Given the data we have so far one could infer here that the smartphone is growing as a segment of mobile handsets, consumers are using high-speed data services to access information more often then before, and the smartphone as transaction manager are increasing.  If that is too far a leap, then one could at least say that multiple sources indicate smartphone use is becoming more common.

So the market is large, smartphones represent a strong growth segment, and smartphone use models are widening.  I would also say that smartphones represent a decommoditization of the market, but that’s just my feeling.

Well then, let’s just go out and code the application and start making money.   But there are three questions still looming, and one is huge.  First, what about the various competitive threats — which platform is really best. Next, who is easiest to do business with? And the big question: who is going to buy our application anyway?

Who is going to win — what to do the competitive forecasts look like? After reading all the various news clips, references to reports, analyst opinions, and commentary, my conclusion is everybody and nobody.  I think the mobile handset market is growing, smartphones are growing as a segment, and the market is extremely competitive.  It’s anybody’s guess as to who will win; and I would regard any predictions about that as suspect.  If I had to guess, I would say that all the major players you see today will be here in 5 years, and we’ll see a few more in the game that are not there now.

By now you may have noticed I have not introduced “market share” as a metric.  First, I didn’t really think market share would drive our decision making.  Secondly, market share analysis is tricky because there are so many different factors to consider (e.g., what product segments to include, how to define product segments, regions, vendors, time frame, data collection methodology).  Constructing a useful market share model can be difficult, time consuming and full of bias, and we were looking for a quick turnaround. Should we look at hardware unit share, share of internet traffic, operating system share, demographic share, or what?  For our purposes I think the best share metrics were smartphone share of total mobile handset market, which I felt was adequately covered, and making sure Android was not going to fall off the face of the Earth.  In other words big picture stuff; and it appeared to me that all the vendors were pointing in the same direction, up and to the right.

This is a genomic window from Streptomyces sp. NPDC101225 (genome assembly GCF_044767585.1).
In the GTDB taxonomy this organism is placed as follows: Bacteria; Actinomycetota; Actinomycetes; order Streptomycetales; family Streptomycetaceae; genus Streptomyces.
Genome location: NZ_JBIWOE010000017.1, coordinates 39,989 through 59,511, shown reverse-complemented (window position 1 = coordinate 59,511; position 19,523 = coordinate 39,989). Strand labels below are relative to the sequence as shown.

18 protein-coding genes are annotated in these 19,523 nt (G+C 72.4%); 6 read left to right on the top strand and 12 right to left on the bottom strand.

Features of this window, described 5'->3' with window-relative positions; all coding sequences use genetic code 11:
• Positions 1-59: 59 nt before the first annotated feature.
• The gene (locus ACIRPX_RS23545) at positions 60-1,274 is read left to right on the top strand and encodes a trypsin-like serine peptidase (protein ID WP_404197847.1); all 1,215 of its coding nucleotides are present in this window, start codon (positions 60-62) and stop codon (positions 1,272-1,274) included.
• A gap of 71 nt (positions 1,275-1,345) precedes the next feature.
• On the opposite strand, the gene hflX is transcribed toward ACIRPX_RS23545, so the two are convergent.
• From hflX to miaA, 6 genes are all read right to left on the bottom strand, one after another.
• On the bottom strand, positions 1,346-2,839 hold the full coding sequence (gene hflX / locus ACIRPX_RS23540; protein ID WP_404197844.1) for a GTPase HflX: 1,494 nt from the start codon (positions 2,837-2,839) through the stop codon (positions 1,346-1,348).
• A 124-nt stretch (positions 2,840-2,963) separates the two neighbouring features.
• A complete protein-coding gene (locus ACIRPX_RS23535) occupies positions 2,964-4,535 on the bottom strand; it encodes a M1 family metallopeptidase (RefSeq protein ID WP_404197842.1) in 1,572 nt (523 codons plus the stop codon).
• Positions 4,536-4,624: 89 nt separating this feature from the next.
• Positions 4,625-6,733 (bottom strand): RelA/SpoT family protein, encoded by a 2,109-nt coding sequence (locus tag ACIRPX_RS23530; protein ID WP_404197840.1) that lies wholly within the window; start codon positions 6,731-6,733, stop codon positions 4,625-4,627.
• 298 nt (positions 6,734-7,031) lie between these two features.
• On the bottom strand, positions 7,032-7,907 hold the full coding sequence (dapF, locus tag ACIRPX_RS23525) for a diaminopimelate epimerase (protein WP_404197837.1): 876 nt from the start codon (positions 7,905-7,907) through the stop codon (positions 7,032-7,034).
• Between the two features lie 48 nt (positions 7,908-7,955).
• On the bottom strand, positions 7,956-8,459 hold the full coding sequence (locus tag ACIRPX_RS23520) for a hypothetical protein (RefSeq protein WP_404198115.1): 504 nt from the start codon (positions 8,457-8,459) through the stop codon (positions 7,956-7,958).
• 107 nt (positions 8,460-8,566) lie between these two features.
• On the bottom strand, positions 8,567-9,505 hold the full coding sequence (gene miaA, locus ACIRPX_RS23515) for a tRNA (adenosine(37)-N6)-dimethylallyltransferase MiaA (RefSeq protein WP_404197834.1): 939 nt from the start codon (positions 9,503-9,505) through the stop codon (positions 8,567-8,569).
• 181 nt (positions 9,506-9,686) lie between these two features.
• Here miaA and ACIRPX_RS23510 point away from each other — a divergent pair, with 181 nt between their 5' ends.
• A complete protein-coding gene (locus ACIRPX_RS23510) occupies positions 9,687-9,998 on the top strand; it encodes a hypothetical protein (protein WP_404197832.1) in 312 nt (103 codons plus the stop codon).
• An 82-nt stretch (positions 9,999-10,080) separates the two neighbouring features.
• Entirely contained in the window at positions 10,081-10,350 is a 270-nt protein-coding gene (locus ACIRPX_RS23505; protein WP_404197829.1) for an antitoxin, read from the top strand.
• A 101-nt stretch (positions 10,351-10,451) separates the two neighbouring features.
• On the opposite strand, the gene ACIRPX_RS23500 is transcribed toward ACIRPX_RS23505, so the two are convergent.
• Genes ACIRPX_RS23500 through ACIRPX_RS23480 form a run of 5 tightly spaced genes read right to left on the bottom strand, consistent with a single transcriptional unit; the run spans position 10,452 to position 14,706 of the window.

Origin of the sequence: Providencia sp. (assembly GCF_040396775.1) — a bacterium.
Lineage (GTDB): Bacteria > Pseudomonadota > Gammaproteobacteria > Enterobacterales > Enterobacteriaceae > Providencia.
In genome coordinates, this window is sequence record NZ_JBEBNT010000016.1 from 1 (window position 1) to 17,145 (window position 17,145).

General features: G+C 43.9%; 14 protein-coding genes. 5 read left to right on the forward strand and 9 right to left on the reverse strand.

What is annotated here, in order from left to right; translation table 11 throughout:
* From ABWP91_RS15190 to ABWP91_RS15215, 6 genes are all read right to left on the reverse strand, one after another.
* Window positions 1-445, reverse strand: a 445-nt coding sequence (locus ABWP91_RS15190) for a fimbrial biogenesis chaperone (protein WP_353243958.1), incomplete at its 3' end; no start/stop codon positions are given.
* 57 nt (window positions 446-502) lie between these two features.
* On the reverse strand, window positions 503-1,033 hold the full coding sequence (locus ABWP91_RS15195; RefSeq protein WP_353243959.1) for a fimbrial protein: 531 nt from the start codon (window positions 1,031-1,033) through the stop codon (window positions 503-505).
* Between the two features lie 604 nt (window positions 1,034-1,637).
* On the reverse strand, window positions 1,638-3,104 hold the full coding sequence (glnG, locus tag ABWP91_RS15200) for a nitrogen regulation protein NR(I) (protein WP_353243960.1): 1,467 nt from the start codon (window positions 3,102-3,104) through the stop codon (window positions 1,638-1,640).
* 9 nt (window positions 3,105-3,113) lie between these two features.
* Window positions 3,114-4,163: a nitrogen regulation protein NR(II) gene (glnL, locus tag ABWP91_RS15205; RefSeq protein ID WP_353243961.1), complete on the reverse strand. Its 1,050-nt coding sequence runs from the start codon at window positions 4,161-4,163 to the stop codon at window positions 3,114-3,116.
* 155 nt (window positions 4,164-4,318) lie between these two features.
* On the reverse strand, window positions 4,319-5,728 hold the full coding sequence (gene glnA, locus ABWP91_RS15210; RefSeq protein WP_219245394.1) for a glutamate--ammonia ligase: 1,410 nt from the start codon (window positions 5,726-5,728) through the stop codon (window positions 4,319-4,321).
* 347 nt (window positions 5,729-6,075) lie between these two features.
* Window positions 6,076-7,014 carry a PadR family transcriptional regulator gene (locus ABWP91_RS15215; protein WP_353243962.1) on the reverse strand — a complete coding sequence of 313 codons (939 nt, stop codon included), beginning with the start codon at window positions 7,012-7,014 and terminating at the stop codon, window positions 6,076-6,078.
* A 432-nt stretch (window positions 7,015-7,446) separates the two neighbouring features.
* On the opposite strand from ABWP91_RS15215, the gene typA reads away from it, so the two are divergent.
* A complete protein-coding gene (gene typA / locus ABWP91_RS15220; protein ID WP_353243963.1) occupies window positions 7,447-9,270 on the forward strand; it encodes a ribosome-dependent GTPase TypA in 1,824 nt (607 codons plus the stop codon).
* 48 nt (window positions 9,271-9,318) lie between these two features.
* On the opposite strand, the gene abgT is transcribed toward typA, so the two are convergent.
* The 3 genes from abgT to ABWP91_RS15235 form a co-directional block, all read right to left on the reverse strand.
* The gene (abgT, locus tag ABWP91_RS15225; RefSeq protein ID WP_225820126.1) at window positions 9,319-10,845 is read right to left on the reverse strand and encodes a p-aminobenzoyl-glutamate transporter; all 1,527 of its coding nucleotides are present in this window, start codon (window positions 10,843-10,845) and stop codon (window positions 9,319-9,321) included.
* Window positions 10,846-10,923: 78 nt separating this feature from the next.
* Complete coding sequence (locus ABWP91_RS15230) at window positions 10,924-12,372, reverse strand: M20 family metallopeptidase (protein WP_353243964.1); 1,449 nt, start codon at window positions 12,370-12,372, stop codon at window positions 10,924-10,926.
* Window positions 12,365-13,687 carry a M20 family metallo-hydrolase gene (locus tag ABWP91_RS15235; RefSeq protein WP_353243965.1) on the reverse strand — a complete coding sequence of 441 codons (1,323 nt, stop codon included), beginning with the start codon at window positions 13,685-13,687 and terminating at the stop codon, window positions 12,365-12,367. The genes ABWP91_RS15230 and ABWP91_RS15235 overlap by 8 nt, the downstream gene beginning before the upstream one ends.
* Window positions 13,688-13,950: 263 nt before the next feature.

But for those who are interested in vendor market share, here you go: share of US smartphone traffic.  Not surprisingly (a biased statement if ever there was one!) the iPhone is on top, RIM and Palm following, with Android coming on very strong.  One caveat: read the responses to the article before you jump to any conclusions.

Market share considerations aside, another big factor was the business models that are in place. For mobile phone developers, iPhone represents the most advanced business model as near as I can tell, but they exact a hefty price: 30% of the sale price.  But then again it’s the iPhone, with all the bling-factor and marketing.  Google, Blackberry and Nokia have appstores, less mature but they are there.  But in the short run it came down to Apple and Google.  My feeling was that Android would start popping up all over the place, and even though Google charges the same whopping 30% of the sale price, and you don’t get the bling-factor or marketing, we thought it would be a good bet.

And now we come to the most important question: why assume our application will succeed?  One answer would be that our decision making process was rigorous: we discussed several projects, we gauged the risks carefully, budgeted time and money carefully, analyzed our core talents honestly, and made our decision on which application to develop, what features to include, how best to market it and next steps.

But maybe the heartfelt, and totally biased answer is also relevant: because we want it to and we are willing to work hard to make it happen.  And if we don’t get rich this time then maybe next time.

Well that’s it for this post.  We didn’t cover every aspect of market research, not by a long shot.  But we have laid the foundations.

Thanks for taking time to stop by!   If you found any errors of logic, any links that didn’t work, or any failures of grammar or punctuation, let me know and I’ll make whatever corrections are needed ASAP.  If you happen  to have something to share, please do.

And remember to keep your vertical reference tools close at hand!